Our physical form too thrives on rhythm. The heart throbs in poetic beat while the mind drifts into the unfamiliar obscure realm beyond the familiar. We survive on hope and love that seem not unlike words taken from a fairytale. Notice an infant and you would have a chance of knowing what this means. You can mesmerize a young child with a wonderful story that happened behind those gigantic fluffy clouds, or even sing her to sleep with a soothing rhyme. It is in these acts alone that an infant feels reassured and at peace. And that is our first proof!

We have all, unknowingly or knowingly, fed on these two elements and thus they remain, even today, an integral part of our being. So even as people argue relentlessly about how poetry and fairytales are only for some people and not for the masses, I steadfastly hold on to the opinion that these two elements are actually an intrinsic part of the human consciousness. Literature and Science have, in fact, derived these flavours from the human mind and so they continue to stimulate and inspire the human intellect and have the power to resonate in every corner of our being even today. Poetry and fairytales are for everybody everywhere and for all times. If there is hope there is a fairytale too; if there is joy in beauty then there has to be poetry there as well!

There is much poetry and fairytale in our hearts and dreams even today. We might have only forgotten the art of noticing and exulting in their quiet presence due to the overwhelming presence of other much weightier matters. But we seem to have forgotten so many things that we would do well to recollect and rejuvenate… and remind ourselves that poetry and fairytale continue to remain an inseparable part of life and nature and the very essence of our existence. But as they say, good seasoning works its way through best when it is kept in the warmth!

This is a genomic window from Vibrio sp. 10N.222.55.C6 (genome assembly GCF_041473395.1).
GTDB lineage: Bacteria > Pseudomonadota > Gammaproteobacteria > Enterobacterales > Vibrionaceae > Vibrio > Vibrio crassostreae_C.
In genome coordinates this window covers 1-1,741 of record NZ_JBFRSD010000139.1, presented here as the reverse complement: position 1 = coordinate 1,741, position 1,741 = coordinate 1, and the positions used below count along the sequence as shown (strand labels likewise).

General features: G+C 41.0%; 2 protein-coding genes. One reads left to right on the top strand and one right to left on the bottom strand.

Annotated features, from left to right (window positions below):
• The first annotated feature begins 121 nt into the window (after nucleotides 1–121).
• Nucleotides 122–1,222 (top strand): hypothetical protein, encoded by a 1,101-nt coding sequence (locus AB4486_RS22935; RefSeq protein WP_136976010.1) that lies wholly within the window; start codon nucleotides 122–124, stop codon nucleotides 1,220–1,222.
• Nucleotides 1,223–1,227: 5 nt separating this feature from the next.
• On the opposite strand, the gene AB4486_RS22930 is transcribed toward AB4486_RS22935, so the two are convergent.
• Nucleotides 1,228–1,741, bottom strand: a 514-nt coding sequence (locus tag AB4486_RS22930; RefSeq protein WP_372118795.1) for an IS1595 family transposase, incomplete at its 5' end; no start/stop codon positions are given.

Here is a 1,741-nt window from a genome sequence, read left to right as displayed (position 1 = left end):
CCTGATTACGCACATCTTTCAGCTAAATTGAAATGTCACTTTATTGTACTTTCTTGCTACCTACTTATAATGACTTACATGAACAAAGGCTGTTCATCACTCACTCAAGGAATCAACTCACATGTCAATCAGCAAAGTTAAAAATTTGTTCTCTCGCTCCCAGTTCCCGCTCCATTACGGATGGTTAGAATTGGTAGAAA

© Madhurima Duttagupta 2013

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Patriotism Version 20.13

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Source: Google Images

Source: Google Images

Like an uncanny construal of Lewis Carroll’s Alice in Wonderland the world seems like an absurd farcical place to me. Everything and everyone seems to be neatly sorted out as ‘mine’ and ‘yours’, and as we cling on to what we believe we own we turn more distrustful of others’ intent as our mind refuses to accept anything beyond what is tagged as ‘ours’. We have begun to shrink as human beings to an unbelievably petty size.

I suddenly find myself in a situation where most people look so pitifully small that I can barely pass through their tiny doors that have been fashioned to shut out their self-absorbed niggling minds. A few walls I manage to break as I attempt to squirm into the shrinking space, while for others I am unable to manoeuver my way through their rigid partitions that refuse to bend or budge. Every brick on every wall has the name of its owner inscribed on it, and that is all that seems to matter.